(2003) JLP 48: 1-84




John Griffiths




This paper is concerned with the question, ‘How and under what conditions do legal rules influence behavior?’ Focusing on legislated rules, it aspires to provide a prolegomenon to the formulation of testable hypothetical propositions in answer to the question.


The theory of social working of legal rules seeks to explain the direct effects of legal rules. Direct effects may be primary, when behavior implements the standard contained in the rule, or secondary, consisting of efforts by a person to secure conformity with the rule by another. They may be special or general. They may take place in the context of a trouble case or a trouble-less case.


The instrumental approach which considers a legislated rule as a tool for producing social change is sterile and based on untenable assumptions. The more promising ‘social working’ paradigm is a sociological theory which places the shop floor of social life center-stage, and seeks to understand the influence of legislated rules on behavior in terms of social organization.


The social organization of the shop floor can best be described and analyzed in terms of Moore ’s concept of the semi-autonomous social field (SASF). This is the fundamental locus of social control, being the source of primary rules of social behavior and of the social control capacity to enforce them. It is the fundamental social locus of secondary rules. Some secondary rules enable the SASF to legislate. Others are choice of law rules which are significant on the shop floor in determining whether external rules, including those of state institutions, are followed.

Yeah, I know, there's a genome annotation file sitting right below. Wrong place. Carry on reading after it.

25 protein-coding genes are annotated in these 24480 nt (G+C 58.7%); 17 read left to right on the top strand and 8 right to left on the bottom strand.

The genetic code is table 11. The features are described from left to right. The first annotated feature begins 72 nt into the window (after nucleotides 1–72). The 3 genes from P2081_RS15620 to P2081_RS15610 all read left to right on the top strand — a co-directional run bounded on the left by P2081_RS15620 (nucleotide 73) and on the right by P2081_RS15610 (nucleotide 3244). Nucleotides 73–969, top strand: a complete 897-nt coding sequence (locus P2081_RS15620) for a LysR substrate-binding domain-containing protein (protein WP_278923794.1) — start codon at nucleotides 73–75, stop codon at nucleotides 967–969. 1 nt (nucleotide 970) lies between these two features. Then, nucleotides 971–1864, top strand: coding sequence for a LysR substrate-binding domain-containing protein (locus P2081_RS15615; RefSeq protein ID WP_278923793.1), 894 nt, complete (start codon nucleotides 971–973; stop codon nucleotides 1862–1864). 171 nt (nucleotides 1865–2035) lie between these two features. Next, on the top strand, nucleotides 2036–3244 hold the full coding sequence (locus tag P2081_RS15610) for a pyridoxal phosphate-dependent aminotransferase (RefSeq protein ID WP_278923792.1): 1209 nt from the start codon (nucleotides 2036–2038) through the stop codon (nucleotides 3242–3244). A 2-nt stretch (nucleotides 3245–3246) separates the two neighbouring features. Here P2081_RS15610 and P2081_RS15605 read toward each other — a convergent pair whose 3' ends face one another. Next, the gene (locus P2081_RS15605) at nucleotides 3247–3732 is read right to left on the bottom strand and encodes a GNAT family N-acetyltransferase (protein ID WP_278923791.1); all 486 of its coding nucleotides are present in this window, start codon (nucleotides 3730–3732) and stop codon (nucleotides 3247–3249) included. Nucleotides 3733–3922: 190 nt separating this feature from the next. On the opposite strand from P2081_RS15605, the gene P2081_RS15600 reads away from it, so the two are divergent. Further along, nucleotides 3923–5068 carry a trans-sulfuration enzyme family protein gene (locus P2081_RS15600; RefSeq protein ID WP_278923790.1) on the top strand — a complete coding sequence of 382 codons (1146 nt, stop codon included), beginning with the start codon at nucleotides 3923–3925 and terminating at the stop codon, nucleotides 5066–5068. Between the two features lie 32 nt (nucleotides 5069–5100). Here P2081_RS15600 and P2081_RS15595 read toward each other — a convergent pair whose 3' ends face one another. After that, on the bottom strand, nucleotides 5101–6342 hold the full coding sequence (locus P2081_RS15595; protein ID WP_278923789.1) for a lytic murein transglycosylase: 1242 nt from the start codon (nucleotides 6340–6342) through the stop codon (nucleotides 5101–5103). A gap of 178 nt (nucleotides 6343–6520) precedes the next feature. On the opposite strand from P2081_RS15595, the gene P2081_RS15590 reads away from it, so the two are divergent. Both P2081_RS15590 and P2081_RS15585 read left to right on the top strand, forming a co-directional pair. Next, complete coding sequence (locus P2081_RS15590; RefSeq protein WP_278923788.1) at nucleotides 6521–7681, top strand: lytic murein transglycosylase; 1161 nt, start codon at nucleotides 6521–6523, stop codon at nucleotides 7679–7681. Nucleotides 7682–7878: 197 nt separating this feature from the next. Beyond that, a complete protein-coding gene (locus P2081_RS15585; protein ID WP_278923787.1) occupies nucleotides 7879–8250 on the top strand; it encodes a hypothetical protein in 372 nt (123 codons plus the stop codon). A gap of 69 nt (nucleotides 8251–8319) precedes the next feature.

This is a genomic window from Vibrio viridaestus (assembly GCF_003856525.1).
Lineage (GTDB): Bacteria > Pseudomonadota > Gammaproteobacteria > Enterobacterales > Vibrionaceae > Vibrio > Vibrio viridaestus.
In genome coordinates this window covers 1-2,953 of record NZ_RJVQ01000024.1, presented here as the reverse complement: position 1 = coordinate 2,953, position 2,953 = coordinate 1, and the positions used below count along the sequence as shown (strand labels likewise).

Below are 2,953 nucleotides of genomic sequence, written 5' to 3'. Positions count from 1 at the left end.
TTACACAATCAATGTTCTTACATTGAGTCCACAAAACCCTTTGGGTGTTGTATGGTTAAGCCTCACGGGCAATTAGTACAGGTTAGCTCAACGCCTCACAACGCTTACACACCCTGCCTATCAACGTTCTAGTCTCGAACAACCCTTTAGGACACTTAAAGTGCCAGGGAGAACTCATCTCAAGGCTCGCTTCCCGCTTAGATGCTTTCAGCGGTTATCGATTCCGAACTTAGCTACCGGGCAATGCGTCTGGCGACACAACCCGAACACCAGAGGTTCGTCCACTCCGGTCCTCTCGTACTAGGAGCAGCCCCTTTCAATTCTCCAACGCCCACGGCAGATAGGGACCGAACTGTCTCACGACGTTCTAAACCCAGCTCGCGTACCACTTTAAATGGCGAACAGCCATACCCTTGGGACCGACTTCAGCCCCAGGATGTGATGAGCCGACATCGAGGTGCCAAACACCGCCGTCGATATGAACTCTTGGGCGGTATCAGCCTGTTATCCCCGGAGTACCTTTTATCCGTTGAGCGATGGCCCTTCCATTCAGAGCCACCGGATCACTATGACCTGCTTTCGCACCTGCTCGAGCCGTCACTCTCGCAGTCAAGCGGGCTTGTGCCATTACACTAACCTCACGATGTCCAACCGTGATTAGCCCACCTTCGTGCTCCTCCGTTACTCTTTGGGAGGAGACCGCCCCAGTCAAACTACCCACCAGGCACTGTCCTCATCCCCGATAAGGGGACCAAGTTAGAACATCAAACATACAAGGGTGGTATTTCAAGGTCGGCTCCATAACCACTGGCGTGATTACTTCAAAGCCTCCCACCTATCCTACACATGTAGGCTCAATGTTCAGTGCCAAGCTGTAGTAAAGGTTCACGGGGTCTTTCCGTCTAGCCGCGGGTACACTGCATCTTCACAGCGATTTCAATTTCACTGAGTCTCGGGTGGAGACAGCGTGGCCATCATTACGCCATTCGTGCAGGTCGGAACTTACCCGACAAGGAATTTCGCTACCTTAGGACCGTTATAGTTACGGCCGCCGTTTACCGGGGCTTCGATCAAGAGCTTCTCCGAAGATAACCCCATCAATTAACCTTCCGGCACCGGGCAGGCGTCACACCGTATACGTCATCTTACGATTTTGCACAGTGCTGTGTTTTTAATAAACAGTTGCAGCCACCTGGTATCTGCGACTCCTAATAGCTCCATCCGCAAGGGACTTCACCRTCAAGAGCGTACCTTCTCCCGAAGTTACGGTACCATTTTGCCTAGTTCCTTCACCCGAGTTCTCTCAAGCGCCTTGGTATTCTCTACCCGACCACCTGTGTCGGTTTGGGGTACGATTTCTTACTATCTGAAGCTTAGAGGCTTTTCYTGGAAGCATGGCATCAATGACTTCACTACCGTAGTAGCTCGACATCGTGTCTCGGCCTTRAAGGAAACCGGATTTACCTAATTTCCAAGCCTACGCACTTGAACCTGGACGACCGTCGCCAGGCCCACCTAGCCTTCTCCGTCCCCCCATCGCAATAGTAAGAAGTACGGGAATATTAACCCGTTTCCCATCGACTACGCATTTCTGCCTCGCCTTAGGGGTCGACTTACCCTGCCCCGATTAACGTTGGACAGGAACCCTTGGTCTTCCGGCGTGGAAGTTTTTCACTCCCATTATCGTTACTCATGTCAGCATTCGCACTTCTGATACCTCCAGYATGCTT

Mobilization of legal rules, in the sense of rule following in any of the variety of ways in which this is possible, is in effect another way of referring to direct effects. Complex secondary mobilization, a common and important possibility, occurs when an actor mobilizes a rule external to the shop floor as a reason for intervention in the arrangements for rule-following obtaining on the shop floor. Social control specialists, such as representatives of the state, may be involved in either proactive or reactive secondary mobilization of a legal rule, according to whether the initiative to act comes from the specialist or from others. Proactive secondary mobilization is rare in these instances. Mobilization presupposes that the actor is informed about the facts relevant to the applicability of the rule, its existence, and what it requires. The interpretation of the rule on the shop floor may differ from that of the legislator, as may the categorization of the facts which fall within the rule. Secondary mobilization by non-specialists involves intervention in social relationships primarily regulated by a SASF, by means of external rules mobilized by participants in those relationships. Therefore, even when the conditions just mentioned are satisfied, reactively mobilized external law has only a limited capacity to effect change. Secondary mobilization by specialists involves the same basic elements. The literature shows that the specialists, being themselves members of SASFs of bureaucratic organizations, largely categorize facts, and interpret rules and mobilize them in ways determined by these SASFs. Complex mobilization occurs when secondary mobilizers use external rules either as reasons to create local rules which are then followed irrespective of knowledge of the external rule, or as reasons to bring into existence local-level structures which accomplish behavior which is in conformity with the external rule without being rule-following behavior. It is society, not the legislator, that determines when and to what extent it is regulated by law.


The social genesis of a rule may determine its status in a local SASF, and so the extent to which and manner in which it is followed. Therefore a study of the social working of rules should include a study of their genesis, and in particular of the self-regulation of SASFs. What appears to be the making of new rules, and social change, may be no more than the mobilization of old rules. Self-regulation of SASFs appears again to be more extensive than regulation of social life by the state.